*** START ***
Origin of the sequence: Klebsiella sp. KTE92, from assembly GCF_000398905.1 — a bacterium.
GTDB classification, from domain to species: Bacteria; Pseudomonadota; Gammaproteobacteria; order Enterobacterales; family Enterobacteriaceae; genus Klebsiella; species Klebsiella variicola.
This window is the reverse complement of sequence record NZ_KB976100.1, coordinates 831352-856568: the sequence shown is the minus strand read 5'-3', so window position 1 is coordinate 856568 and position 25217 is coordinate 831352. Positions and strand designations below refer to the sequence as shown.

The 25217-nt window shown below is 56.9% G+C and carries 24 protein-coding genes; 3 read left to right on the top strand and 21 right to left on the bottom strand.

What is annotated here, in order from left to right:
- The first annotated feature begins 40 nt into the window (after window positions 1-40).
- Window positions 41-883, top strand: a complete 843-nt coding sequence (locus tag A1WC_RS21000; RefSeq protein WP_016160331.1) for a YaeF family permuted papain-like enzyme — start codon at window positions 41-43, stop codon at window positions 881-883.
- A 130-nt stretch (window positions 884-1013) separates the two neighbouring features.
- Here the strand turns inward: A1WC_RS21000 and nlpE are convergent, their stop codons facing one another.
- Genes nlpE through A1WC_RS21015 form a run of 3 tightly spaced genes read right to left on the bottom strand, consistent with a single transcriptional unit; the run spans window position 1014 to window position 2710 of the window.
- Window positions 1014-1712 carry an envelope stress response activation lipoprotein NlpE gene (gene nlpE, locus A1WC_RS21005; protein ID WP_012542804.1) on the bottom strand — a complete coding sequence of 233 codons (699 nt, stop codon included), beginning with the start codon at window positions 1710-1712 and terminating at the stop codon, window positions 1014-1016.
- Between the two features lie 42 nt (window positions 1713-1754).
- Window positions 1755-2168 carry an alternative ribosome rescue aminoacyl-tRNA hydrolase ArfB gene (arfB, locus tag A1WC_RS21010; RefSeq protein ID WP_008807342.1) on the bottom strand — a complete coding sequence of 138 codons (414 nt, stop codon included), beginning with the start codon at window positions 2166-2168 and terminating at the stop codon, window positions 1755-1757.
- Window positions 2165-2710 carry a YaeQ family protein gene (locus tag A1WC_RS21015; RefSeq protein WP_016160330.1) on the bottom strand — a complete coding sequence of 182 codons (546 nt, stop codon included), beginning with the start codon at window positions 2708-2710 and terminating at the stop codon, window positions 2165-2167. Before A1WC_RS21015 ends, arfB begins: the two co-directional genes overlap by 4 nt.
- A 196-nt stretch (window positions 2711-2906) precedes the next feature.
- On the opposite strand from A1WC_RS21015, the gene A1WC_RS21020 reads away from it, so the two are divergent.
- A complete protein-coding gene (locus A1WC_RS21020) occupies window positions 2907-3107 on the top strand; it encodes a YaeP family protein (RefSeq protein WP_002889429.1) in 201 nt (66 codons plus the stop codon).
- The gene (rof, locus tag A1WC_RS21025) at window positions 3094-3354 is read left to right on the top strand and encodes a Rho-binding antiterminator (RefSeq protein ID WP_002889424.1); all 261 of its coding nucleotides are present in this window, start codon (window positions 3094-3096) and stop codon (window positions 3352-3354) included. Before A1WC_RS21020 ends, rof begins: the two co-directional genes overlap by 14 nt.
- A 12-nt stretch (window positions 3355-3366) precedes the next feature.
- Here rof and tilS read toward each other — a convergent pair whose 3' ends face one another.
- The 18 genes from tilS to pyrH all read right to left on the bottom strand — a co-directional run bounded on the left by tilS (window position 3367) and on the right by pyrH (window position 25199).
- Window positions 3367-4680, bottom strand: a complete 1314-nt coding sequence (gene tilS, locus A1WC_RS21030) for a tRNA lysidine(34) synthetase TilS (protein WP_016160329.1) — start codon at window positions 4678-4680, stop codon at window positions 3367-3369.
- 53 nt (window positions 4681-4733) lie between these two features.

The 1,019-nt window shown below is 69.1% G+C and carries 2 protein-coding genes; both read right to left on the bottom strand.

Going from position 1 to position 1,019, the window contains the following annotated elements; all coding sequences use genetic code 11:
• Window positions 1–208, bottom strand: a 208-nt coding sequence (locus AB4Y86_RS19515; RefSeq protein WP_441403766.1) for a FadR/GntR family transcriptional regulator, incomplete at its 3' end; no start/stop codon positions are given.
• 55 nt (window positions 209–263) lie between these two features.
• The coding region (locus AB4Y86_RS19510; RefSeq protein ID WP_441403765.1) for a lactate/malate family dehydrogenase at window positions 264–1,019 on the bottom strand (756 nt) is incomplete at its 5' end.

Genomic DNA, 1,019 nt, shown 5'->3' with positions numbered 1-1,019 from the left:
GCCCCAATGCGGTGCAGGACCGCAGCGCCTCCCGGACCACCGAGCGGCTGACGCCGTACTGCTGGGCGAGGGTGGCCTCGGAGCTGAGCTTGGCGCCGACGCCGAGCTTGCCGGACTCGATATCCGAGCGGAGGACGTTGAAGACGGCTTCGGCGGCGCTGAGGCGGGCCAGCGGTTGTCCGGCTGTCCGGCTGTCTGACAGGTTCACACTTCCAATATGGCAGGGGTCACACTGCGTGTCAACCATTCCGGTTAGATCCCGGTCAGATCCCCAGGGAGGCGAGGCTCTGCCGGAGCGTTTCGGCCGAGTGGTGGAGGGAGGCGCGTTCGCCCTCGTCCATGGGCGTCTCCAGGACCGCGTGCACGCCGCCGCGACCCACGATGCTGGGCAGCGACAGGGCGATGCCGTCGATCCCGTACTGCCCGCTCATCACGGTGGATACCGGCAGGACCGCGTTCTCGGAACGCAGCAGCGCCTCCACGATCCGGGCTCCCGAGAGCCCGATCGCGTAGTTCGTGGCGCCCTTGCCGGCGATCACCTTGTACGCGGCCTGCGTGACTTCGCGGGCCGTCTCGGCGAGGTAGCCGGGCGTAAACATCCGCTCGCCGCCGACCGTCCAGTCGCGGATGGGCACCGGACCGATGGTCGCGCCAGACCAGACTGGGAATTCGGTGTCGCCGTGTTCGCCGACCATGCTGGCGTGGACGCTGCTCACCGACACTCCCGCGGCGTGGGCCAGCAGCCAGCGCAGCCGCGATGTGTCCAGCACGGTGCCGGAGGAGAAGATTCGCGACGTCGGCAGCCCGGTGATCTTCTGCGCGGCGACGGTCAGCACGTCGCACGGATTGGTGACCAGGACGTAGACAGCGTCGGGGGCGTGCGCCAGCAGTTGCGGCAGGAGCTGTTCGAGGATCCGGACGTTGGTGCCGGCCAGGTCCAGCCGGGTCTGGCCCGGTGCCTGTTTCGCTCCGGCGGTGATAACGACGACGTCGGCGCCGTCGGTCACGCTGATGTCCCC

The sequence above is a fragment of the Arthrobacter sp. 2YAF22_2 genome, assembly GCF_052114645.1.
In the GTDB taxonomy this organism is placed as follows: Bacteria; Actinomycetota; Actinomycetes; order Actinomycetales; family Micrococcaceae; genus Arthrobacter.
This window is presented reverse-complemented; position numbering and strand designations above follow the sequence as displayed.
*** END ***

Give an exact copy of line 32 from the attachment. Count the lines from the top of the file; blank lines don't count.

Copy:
In the GTDB taxonomy this organism is placed as follows: Bacteria; Actinomycetota; Actinomycetes; order Actinomycetales; family Micrococcaceae; genus Arthrobacter.